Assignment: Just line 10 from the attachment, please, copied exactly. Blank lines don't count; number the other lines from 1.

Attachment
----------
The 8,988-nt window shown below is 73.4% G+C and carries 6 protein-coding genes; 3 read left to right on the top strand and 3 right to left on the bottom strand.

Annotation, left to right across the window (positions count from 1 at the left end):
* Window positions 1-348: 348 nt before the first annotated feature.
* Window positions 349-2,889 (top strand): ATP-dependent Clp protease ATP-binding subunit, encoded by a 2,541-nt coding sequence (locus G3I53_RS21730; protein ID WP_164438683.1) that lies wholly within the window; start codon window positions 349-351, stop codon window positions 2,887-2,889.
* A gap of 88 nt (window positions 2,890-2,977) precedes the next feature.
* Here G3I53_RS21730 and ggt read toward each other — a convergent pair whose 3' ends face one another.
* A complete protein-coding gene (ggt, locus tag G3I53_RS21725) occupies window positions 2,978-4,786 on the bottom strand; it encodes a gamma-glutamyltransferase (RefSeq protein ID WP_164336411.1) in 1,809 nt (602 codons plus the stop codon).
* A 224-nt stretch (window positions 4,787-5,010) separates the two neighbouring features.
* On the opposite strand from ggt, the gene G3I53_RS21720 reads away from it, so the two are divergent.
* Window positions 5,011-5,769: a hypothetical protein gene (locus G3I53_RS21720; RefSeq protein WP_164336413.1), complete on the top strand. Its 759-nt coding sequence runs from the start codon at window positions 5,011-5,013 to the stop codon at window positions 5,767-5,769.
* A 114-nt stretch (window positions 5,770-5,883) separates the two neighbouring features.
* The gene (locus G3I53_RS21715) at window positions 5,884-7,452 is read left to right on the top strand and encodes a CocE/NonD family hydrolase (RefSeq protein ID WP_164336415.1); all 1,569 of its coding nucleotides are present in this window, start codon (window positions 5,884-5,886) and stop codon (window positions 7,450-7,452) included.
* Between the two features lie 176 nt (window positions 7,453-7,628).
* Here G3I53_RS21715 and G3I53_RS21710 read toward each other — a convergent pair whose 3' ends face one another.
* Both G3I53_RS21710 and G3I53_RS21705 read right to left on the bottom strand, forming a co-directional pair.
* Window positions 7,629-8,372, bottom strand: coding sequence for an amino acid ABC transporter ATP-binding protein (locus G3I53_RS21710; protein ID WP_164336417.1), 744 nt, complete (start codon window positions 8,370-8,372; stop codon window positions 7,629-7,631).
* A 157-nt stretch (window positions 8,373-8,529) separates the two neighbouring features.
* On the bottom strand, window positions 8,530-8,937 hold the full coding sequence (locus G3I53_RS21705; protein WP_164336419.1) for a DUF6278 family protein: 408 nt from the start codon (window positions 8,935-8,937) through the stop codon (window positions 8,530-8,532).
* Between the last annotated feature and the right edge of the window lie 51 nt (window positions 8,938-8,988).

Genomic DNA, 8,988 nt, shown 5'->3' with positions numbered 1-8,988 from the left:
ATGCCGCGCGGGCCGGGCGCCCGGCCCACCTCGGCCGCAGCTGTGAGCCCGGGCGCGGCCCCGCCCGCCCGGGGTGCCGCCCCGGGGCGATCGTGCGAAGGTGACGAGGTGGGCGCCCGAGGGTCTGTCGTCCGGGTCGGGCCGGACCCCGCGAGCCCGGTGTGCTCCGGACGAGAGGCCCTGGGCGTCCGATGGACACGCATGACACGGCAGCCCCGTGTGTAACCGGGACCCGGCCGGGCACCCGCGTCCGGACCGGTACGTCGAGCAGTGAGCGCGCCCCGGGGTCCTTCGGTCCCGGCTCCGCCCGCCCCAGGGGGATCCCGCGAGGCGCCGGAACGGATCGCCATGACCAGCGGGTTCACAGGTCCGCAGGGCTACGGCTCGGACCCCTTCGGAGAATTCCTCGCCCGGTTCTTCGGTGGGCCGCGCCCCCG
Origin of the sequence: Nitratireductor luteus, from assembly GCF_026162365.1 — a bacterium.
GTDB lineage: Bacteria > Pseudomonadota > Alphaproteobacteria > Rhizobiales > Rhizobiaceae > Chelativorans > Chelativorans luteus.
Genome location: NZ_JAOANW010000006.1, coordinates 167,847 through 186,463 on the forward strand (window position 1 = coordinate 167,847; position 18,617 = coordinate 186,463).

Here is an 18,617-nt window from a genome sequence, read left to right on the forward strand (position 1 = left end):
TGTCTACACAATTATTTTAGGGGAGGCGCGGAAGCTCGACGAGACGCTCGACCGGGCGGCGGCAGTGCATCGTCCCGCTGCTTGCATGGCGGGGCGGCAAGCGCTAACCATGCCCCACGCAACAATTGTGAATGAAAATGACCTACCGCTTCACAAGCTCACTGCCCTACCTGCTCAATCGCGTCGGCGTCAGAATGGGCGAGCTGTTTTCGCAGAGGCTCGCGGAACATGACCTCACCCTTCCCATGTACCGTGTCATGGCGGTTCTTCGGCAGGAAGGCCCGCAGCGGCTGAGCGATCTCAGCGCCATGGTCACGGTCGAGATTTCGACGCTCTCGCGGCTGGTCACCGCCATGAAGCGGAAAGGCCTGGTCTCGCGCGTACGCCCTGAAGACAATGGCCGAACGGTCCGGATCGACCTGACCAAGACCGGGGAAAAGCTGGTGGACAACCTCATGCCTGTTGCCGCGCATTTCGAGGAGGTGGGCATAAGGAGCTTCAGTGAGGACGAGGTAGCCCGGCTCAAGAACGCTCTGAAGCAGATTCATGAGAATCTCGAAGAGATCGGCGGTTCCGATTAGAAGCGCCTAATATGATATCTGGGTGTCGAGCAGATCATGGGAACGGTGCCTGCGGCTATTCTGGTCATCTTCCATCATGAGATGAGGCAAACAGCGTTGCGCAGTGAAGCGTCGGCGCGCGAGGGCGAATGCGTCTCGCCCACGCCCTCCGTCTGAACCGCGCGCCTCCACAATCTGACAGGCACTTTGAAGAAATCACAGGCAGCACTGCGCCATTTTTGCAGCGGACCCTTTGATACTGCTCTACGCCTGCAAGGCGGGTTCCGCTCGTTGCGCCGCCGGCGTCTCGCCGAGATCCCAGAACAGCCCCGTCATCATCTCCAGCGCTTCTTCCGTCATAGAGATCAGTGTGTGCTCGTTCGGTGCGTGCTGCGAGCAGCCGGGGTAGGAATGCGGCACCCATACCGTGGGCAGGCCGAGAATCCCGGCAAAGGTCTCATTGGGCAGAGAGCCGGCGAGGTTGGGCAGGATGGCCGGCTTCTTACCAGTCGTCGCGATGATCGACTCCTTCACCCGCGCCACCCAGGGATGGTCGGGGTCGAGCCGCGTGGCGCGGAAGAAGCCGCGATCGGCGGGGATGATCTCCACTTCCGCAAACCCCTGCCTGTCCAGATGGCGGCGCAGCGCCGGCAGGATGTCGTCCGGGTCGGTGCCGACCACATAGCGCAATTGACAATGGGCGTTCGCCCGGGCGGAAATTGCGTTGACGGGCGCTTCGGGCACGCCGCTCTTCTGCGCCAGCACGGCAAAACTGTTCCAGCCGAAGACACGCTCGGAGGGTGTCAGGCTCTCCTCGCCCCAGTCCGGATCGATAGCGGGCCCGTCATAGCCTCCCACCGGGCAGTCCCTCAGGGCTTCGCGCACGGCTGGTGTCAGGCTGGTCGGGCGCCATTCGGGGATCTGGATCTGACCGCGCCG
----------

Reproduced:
* Window positions 5,011-5,769: a hypothetical protein gene (locus G3I53_RS21720; RefSeq protein WP_164336413.1), complete on the top strand. Its 759-nt coding sequence runs from the start codon at window positions 5,011-5,013 to the stop codon at window positions 5,767-5,769.